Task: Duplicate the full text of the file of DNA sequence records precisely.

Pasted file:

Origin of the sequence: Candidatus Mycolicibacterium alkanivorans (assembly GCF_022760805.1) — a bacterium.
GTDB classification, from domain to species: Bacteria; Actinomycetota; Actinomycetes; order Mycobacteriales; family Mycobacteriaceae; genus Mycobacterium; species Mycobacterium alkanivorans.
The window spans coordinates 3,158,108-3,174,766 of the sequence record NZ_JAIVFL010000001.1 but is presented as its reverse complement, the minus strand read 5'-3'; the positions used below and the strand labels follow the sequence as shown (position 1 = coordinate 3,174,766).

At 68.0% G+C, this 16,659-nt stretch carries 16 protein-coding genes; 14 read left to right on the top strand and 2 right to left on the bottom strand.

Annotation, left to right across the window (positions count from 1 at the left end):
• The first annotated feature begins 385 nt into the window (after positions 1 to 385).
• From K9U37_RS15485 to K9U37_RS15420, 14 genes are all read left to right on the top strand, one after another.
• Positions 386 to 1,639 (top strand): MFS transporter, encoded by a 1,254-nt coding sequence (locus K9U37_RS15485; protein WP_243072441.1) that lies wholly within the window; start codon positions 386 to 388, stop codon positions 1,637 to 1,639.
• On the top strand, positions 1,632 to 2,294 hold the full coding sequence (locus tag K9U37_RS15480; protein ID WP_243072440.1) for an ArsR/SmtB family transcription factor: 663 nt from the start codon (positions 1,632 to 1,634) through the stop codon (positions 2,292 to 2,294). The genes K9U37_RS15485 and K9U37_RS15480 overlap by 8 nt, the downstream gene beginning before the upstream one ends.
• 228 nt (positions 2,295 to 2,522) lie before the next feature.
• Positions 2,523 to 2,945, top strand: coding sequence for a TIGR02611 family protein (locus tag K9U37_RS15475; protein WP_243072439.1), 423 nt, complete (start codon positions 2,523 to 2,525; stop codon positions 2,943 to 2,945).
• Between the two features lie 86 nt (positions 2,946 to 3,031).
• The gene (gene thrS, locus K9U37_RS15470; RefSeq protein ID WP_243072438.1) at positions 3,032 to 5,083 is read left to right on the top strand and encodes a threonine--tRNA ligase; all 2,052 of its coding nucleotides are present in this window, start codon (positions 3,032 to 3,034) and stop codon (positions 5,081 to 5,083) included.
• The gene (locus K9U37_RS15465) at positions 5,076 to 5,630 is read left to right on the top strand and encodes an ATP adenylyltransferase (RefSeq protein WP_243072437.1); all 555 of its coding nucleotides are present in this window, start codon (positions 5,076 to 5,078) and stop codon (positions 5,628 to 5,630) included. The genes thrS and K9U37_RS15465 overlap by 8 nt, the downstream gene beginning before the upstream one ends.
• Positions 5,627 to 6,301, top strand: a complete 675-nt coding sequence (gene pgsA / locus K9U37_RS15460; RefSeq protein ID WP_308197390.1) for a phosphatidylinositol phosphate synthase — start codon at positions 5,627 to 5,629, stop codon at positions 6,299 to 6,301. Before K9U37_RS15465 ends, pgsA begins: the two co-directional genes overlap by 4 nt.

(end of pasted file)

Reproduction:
Origin of the sequence: Candidatus Mycolicibacterium alkanivorans (assembly GCF_022760805.1) — a bacterium.
GTDB classification, from domain to species: Bacteria; Actinomycetota; Actinomycetes; order Mycobacteriales; family Mycobacteriaceae; genus Mycobacterium; species Mycobacterium alkanivorans.
The window spans coordinates 3,158,108-3,174,766 of the sequence record NZ_JAIVFL010000001.1 but is presented as its reverse complement, the minus strand read 5'-3'; the positions used below and the strand labels follow the sequence as shown (position 1 = coordinate 3,174,766).

At 68.0% G+C, this 16,659-nt stretch carries 16 protein-coding genes; 14 read left to right on the top strand and 2 right to left on the bottom strand.

Annotation, left to right across the window (positions count from 1 at the left end):
• The first annotated feature begins 385 nt into the window (after positions 1 to 385).
• From K9U37_RS15485 to K9U37_RS15420, 14 genes are all read left to right on the top strand, one after another.
• Positions 386 to 1,639 (top strand): MFS transporter, encoded by a 1,254-nt coding sequence (locus K9U37_RS15485; protein WP_243072441.1) that lies wholly within the window; start codon positions 386 to 388, stop codon positions 1,637 to 1,639.
• On the top strand, positions 1,632 to 2,294 hold the full coding sequence (locus tag K9U37_RS15480; protein ID WP_243072440.1) for an ArsR/SmtB family transcription factor: 663 nt from the start codon (positions 1,632 to 1,634) through the stop codon (positions 2,292 to 2,294). The genes K9U37_RS15485 and K9U37_RS15480 overlap by 8 nt, the downstream gene beginning before the upstream one ends.
• 228 nt (positions 2,295 to 2,522) lie before the next feature.
• Positions 2,523 to 2,945, top strand: coding sequence for a TIGR02611 family protein (locus tag K9U37_RS15475; protein WP_243072439.1), 423 nt, complete (start codon positions 2,523 to 2,525; stop codon positions 2,943 to 2,945).
• Between the two features lie 86 nt (positions 2,946 to 3,031).
• The gene (gene thrS, locus K9U37_RS15470; RefSeq protein ID WP_243072438.1) at positions 3,032 to 5,083 is read left to right on the top strand and encodes a threonine--tRNA ligase; all 2,052 of its coding nucleotides are present in this window, start codon (positions 3,032 to 3,034) and stop codon (positions 5,081 to 5,083) included.
• The gene (locus K9U37_RS15465) at positions 5,076 to 5,630 is read left to right on the top strand and encodes an ATP adenylyltransferase (RefSeq protein WP_243072437.1); all 555 of its coding nucleotides are present in this window, start codon (positions 5,076 to 5,078) and stop codon (positions 5,628 to 5,630) included. The genes thrS and K9U37_RS15465 overlap by 8 nt, the downstream gene beginning before the upstream one ends.
• Positions 5,627 to 6,301, top strand: a complete 675-nt coding sequence (gene pgsA / locus K9U37_RS15460; RefSeq protein ID WP_308197390.1) for a phosphatidylinositol phosphate synthase — start codon at positions 5,627 to 5,629, stop codon at positions 6,299 to 6,301. Before K9U37_RS15465 ends, pgsA begins: the two co-directional genes overlap by 4 nt.